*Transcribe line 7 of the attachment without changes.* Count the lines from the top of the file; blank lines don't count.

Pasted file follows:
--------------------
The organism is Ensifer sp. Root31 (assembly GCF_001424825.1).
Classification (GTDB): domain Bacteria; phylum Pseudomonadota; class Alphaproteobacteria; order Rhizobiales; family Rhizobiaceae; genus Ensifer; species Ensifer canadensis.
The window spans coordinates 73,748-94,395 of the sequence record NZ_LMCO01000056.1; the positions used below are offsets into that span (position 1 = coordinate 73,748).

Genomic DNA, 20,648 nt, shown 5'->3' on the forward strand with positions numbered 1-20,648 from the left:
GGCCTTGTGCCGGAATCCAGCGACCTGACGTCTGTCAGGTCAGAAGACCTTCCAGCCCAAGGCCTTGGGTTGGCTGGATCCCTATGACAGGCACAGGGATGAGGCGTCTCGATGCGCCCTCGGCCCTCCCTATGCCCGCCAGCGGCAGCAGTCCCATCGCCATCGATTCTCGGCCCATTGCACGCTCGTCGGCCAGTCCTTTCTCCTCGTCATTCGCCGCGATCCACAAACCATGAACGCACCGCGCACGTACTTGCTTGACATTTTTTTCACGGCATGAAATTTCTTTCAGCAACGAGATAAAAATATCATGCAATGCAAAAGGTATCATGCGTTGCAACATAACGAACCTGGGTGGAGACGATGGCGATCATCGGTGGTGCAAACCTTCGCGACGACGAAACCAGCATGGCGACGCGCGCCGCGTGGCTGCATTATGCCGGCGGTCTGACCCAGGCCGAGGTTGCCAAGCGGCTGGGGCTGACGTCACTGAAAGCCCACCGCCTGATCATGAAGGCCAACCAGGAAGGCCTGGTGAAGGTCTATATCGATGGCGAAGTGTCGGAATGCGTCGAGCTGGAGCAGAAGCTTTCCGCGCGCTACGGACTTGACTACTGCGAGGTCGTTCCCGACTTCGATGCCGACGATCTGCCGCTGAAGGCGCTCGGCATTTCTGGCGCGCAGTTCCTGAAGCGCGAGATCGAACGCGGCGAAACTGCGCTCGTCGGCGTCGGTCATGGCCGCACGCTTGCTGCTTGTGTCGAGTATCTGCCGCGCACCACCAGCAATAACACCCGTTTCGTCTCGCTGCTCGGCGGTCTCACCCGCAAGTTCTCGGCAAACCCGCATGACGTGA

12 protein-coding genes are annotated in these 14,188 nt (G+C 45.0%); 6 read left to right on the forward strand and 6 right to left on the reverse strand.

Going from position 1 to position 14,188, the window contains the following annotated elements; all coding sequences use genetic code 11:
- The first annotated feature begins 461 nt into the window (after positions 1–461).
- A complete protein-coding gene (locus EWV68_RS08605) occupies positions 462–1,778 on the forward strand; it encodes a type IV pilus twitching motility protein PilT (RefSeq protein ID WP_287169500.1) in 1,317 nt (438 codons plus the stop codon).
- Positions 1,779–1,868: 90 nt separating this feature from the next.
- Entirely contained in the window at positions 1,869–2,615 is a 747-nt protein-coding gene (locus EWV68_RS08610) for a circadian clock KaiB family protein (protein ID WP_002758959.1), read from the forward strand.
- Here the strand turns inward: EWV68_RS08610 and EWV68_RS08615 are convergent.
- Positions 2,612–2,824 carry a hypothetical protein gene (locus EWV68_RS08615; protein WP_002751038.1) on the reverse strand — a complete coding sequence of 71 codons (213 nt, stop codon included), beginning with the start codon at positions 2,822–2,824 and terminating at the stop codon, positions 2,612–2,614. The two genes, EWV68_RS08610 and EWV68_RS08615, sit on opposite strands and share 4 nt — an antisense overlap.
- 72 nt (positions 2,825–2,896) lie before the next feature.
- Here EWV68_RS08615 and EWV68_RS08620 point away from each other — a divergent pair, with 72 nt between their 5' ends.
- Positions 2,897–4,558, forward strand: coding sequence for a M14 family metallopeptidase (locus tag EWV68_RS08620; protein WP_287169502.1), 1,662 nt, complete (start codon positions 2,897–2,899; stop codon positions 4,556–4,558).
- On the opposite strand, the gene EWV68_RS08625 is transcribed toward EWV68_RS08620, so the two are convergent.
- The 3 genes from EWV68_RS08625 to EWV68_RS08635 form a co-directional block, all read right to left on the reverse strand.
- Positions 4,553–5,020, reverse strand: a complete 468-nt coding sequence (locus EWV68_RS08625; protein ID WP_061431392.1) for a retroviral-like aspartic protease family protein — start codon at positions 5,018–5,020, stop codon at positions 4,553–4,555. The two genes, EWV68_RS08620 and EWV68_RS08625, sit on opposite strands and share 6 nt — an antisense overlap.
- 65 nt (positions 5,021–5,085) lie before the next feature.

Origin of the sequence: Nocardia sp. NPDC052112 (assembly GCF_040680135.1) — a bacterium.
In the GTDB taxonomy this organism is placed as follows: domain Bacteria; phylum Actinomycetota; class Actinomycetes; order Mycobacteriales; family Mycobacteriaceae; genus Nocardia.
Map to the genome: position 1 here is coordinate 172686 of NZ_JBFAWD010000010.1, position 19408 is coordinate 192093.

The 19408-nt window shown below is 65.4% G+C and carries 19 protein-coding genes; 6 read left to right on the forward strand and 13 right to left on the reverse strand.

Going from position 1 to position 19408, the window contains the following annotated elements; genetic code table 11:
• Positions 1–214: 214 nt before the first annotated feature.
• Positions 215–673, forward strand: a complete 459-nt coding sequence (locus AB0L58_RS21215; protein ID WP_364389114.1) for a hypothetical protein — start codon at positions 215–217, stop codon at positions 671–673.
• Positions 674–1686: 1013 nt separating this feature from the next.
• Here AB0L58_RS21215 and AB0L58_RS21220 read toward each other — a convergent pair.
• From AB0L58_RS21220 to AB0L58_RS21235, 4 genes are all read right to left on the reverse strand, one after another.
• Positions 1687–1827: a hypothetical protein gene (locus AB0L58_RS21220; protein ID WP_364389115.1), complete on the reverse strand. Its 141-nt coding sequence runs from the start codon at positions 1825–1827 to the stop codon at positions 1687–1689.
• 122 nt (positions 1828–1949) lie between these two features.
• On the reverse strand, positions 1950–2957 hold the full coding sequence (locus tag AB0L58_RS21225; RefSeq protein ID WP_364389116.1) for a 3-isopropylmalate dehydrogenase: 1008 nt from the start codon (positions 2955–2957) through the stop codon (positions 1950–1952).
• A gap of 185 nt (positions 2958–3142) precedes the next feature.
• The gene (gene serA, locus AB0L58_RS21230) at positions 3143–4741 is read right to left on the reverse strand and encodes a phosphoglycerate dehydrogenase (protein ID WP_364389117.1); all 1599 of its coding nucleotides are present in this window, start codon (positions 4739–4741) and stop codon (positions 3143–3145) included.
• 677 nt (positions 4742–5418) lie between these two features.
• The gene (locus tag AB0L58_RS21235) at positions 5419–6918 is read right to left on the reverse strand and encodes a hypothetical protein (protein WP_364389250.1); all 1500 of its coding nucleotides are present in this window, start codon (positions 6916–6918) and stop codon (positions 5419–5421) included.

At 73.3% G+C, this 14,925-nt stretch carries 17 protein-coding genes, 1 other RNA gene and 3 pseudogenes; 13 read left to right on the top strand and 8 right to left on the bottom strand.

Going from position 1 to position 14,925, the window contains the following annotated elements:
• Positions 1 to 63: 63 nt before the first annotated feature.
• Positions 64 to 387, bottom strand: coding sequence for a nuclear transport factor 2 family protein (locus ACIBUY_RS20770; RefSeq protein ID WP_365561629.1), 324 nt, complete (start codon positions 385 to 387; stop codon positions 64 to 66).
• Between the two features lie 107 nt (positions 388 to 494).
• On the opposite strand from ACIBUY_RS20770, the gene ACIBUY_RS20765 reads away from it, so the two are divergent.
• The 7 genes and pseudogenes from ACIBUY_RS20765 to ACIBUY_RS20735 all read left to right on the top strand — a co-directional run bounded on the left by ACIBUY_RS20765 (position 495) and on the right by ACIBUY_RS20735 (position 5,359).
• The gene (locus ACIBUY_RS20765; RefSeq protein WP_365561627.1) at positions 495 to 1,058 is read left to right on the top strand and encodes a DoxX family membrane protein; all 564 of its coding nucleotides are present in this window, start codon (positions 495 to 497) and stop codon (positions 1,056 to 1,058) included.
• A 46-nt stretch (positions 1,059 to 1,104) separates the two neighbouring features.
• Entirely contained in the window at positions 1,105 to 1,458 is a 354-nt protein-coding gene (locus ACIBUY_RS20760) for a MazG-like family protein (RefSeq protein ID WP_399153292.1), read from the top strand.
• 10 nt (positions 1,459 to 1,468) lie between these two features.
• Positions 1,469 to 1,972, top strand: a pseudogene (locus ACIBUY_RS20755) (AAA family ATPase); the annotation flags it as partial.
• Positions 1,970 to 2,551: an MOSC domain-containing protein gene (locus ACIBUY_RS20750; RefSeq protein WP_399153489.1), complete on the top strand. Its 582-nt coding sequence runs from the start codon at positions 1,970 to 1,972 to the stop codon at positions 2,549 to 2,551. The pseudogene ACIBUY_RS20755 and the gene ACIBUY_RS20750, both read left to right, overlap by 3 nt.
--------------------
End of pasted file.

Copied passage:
Going from position 1 to position 14,188, the window contains the following annotated elements; all coding sequences use genetic code 11: